I think we are seeing the not-so-slow-motion popping of the Amazon self-publishing bubble. Whether it will be abrupt, or gradual, is the only thing I’m unsure of. The dawning awareness that this is an extremely hard business, where the odds favor those who are already successful, will come slamming us all in the face, and for many, will be a kind of epiphany. No, sweetie, you can’t pick dot com names with a dart and wind up a millionaire. Sure, for a while the game was rigged to make it seem like you could, but most didn’t, and that era is over. Likewise, it seemed like you could always depend on there being a sucker to pay more for your McMansion than you paid for it the prior year – until you couldn’t. It’s human nature, and all manias have that characteristic. The impossible becomes achievable, at least conceptually, to most everyone – and by the time everyone is participating, the odds of all but a slim minority exiting with a profit are slim to none.
If you haven’t read it, pick up a copy of Extraordinary Popular Delusions and the Madness of Crowds. Written a century and a half ago, it’s still a great book. And human nature hasn’t changed. We want to believe that we can prevail, and that winning doesn’t involve being part of a club we have no hope of ever joining. We live in hope. We have to. The alternative is too depressing.
I’ve said numerous times that you shouldn’t be writing if you are motivated by selling a gazillion books. Or even earning a living at it. Because 99%+ odds say you won’t. For a brief moment there was a kind of Camelot, a renaissance in the industry, where for a few giddy years the sky seemed to be the limit. I believe that is now over.
Perhaps I am overreacting, and Amazon will act as a proud parent, dolling out treats to us all for being good. My hunch is that ain’t going to happen. What’s more likely is that they focus on their own Thomas and Mercer brand, making it successful, and push the offerings of the trad pub world, because they make more, and because those are likely higher quality than most of the indie stuff.
I see every reason for them to do so, and few to foster a world where every man is a self-publishing empire. The economics are against it. And in the end, ALL commercial enterprises are about making a profit. As much of one as possible without getting arrested. That’s what businesses do. It’s their reason for existing. If you want to know what Amazon will likely do in the future, just look at what will make Amazon the most money. This isn’t hard, folks. It’s common sense.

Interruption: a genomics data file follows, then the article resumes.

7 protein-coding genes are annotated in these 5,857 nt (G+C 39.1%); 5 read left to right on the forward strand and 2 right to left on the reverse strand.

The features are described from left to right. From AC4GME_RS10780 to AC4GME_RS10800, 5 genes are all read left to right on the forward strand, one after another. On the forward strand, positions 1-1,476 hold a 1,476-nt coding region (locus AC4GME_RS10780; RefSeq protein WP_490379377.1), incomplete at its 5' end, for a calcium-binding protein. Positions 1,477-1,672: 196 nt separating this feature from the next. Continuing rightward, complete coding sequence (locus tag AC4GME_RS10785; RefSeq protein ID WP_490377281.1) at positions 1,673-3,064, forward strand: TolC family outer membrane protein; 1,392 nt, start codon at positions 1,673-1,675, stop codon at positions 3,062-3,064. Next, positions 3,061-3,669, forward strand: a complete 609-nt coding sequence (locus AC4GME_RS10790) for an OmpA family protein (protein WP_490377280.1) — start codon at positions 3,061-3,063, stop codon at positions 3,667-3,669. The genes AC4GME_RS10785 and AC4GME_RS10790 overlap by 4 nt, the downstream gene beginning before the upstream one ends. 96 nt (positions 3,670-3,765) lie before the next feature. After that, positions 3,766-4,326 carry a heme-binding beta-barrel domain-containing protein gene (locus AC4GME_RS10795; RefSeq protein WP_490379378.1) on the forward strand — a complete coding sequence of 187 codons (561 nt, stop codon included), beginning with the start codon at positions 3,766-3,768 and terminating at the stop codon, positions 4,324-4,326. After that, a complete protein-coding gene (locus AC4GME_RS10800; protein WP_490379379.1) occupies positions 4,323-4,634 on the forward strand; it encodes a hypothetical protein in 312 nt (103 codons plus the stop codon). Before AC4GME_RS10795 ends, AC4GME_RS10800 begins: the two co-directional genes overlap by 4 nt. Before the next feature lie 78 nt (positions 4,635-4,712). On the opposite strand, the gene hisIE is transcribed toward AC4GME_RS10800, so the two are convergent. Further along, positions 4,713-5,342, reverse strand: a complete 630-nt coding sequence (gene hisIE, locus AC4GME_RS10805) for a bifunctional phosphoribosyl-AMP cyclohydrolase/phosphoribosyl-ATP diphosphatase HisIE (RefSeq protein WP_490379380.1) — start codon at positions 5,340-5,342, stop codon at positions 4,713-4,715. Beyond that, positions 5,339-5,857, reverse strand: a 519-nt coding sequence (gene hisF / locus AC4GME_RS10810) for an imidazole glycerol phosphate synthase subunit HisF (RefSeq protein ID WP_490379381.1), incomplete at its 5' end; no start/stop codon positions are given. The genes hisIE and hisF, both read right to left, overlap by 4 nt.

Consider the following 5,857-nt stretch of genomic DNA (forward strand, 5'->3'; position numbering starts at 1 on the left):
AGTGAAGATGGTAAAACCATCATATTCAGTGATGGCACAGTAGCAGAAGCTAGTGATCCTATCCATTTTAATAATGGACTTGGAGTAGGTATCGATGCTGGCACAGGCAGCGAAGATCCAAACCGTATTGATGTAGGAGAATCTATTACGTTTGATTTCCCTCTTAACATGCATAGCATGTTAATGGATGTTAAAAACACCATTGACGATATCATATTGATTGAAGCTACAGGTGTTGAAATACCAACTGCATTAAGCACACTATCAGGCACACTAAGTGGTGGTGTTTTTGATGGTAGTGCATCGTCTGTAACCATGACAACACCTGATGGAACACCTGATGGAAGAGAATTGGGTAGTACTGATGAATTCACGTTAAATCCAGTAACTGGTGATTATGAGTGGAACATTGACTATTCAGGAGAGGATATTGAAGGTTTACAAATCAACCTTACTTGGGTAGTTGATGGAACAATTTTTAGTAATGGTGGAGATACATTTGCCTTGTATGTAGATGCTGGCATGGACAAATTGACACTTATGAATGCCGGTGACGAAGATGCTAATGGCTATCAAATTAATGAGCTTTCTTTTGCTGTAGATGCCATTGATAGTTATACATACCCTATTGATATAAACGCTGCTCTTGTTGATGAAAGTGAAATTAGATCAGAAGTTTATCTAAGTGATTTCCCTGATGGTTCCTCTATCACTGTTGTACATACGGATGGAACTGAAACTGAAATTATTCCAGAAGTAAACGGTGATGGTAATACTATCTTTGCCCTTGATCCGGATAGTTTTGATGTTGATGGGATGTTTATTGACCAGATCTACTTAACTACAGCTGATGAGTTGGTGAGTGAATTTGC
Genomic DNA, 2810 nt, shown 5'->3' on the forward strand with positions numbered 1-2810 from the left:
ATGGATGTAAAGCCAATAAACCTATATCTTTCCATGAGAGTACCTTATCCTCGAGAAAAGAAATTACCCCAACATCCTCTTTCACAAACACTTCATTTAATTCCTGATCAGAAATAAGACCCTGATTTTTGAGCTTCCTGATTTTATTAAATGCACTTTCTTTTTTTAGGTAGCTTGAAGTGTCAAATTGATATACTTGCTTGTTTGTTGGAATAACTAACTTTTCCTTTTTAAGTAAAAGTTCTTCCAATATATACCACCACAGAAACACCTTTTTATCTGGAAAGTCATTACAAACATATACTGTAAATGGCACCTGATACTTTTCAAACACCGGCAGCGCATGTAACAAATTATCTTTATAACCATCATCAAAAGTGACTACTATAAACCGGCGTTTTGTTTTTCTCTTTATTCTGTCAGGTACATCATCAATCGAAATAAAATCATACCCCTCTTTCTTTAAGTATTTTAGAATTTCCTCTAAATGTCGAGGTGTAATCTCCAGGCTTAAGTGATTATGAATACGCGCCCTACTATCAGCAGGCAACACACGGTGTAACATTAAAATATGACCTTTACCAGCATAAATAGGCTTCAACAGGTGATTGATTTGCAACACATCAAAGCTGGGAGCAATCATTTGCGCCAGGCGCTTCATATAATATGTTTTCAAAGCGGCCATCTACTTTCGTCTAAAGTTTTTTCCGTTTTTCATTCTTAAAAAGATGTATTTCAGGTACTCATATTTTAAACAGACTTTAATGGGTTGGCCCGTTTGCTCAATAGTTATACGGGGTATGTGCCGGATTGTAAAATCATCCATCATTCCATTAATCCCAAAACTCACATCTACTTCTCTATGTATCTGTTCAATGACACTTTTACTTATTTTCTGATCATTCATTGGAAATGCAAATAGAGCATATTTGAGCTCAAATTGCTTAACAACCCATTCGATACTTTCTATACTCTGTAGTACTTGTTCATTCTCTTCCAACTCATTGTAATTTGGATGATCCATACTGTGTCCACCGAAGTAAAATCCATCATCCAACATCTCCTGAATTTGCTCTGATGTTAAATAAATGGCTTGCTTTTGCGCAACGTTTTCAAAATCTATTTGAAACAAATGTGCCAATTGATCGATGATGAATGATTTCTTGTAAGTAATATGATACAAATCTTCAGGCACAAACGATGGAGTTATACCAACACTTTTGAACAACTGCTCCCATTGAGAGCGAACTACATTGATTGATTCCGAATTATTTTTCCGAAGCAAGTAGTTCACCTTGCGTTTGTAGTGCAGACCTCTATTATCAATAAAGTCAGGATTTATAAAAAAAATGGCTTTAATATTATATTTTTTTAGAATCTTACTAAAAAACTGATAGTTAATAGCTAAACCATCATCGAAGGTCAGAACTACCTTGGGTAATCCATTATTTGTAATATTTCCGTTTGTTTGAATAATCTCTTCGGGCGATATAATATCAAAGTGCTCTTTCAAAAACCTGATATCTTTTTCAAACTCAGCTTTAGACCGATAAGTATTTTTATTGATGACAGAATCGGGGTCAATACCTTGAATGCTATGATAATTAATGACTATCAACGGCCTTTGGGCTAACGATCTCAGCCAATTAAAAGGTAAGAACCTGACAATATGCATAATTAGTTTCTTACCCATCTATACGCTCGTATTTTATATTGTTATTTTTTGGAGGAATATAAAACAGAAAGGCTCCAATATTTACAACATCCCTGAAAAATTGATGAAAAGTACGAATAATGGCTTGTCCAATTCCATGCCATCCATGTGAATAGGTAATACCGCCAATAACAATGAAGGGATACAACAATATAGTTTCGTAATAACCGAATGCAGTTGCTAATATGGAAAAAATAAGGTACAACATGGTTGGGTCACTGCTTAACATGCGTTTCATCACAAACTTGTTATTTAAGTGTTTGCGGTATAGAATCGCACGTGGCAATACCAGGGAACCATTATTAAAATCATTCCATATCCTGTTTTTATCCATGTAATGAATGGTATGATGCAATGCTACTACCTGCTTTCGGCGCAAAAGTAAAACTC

I think this is the first salvo in a continuing strategy. I don’t think they want to kill indie. I don’t think they care about indies much, beyond the leverage catering to that market bought them in achieving their short term business objective. Which they did. They shook up the trad pub world, got a proud and vain industry to understand where the real power lies, and changed the negotiating landscape. So now, time to tweak the software and get down to making some money.
I don’t blame them. I frankly have always viewed the Pollyannaish sentiment that they would treasure us and nurture us like precious hothouse flowers to be somewhat naive. Why? Why would they? What’s in it for them, other than selling a lower profit SKU in place of a higher profit SKU? Who would push the lower profit SKU? I wouldn’t. Not if I understood that my market would largely buy the higher priced one if that’s what they were exposed to. Because running a business, the smart business decision would be to sell the item that will make you the most money, all things being equal. So that’s what they are likely to do. The end.
What does the future hold? I believe it holds tough times ahead. I think the lower sales most are seeing this month are the start, not the end, of a trend.
I have never wanted more to be wrong about anything.
Time will tell.
I will try another free promo next week to confirm what I’m hearing from just about everyone, however I have very low expectations – maybe 10-15% of the impact on sales the same promo might have had in March or April. It may net out to still being worth doing – if you see a 200% bump in sales for four days, hey, that’s something. But what won’t be happening is placing in the top 10 with ease, and then seeing a thousand books sold in the following week. Those days are over. Sad, too. I loved those days.
Better buy me a drink. I start crying in a few minutes.
On a shameless self-promotional note, I launched Return of the Assassin today – the fourth installment in the continuing adventures of El Rey, the “King of Swords.” It’s another barn burner and has more twists than a mountain road. Buy one for every person you know, or would like to know, or think you might know at some point. It’s for a good cause.